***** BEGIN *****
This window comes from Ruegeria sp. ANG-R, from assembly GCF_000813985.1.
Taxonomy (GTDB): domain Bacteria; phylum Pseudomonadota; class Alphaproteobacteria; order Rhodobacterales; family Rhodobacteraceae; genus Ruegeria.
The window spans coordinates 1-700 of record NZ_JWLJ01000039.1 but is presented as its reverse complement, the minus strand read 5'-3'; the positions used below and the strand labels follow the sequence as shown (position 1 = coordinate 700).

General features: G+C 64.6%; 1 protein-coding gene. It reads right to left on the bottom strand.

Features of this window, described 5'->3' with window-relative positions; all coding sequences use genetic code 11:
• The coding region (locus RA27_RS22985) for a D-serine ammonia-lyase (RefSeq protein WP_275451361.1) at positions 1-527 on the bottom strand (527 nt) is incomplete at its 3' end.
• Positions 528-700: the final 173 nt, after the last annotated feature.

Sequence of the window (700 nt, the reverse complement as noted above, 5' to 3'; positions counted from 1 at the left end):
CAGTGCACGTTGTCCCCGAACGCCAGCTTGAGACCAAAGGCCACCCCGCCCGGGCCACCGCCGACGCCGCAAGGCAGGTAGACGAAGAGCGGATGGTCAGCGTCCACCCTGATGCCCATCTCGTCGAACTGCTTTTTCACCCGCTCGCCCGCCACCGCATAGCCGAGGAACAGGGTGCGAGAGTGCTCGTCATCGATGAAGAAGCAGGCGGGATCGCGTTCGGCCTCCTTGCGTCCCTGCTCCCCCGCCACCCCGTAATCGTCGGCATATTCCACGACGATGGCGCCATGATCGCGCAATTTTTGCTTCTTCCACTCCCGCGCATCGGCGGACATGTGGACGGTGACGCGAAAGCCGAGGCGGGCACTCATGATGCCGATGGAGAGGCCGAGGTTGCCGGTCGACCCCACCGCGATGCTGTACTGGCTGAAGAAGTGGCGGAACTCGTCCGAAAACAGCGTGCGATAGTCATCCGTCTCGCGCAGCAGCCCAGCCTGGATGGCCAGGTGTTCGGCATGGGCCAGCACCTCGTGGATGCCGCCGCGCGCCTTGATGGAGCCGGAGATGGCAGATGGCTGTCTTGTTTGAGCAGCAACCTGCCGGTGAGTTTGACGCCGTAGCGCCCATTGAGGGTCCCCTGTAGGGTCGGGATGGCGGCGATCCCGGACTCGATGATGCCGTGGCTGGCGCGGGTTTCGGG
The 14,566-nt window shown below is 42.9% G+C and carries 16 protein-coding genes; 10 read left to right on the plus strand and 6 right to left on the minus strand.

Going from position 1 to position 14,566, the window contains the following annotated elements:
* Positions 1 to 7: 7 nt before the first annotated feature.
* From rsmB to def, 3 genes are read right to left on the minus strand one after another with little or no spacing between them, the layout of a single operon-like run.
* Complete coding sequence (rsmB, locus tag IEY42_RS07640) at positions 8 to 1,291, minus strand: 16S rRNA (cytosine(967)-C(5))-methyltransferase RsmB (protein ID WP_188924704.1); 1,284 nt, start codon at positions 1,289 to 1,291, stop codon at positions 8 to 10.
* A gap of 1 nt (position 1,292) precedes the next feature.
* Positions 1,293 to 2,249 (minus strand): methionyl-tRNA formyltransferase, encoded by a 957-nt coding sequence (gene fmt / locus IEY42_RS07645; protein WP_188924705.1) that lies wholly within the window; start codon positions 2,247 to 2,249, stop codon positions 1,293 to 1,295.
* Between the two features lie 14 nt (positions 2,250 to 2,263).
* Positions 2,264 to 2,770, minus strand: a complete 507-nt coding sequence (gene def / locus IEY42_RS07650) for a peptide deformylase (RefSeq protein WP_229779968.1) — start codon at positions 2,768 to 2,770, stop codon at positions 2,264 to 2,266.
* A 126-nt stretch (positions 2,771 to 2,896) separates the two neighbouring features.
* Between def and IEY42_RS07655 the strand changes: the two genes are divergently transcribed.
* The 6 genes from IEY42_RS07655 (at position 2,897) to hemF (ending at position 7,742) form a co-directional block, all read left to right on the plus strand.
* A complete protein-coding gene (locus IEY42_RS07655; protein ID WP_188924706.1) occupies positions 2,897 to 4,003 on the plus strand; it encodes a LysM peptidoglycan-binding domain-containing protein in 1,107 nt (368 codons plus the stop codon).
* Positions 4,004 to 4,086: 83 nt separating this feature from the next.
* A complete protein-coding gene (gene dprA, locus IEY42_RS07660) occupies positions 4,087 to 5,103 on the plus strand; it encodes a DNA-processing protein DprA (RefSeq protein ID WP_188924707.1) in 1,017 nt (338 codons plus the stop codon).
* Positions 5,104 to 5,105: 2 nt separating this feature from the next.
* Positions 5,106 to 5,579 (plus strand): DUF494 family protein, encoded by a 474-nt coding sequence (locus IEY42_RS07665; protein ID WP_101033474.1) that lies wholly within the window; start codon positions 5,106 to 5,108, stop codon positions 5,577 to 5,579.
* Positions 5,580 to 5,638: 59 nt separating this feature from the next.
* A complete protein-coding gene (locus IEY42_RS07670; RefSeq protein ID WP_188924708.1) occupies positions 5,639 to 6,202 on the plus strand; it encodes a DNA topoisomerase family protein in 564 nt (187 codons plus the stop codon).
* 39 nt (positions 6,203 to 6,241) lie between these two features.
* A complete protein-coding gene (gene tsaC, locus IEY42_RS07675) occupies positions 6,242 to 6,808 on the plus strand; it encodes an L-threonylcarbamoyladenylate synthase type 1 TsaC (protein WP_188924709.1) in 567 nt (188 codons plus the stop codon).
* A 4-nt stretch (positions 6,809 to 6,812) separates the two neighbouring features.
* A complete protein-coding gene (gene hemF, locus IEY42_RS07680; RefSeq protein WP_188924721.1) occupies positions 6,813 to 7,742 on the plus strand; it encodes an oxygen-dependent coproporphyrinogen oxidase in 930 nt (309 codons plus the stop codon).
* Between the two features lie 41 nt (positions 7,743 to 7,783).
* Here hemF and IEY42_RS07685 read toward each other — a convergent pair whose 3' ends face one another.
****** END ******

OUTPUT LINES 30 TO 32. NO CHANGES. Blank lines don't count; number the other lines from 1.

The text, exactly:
* A complete protein-coding gene (gene tsaC, locus IEY42_RS07675) occupies positions 6,242 to 6,808 on the plus strand; it encodes an L-threonylcarbamoyladenylate synthase type 1 TsaC (protein WP_188924709.1) in 567 nt (188 codons plus the stop codon).
* A 4-nt stretch (positions 6,809 to 6,812) separates the two neighbouring features.
* A complete protein-coding gene (gene hemF, locus IEY42_RS07680; RefSeq protein WP_188924721.1) occupies positions 6,813 to 7,742 on the plus strand; it encodes an oxygen-dependent coproporphyrinogen oxidase in 930 nt (309 codons plus the stop codon).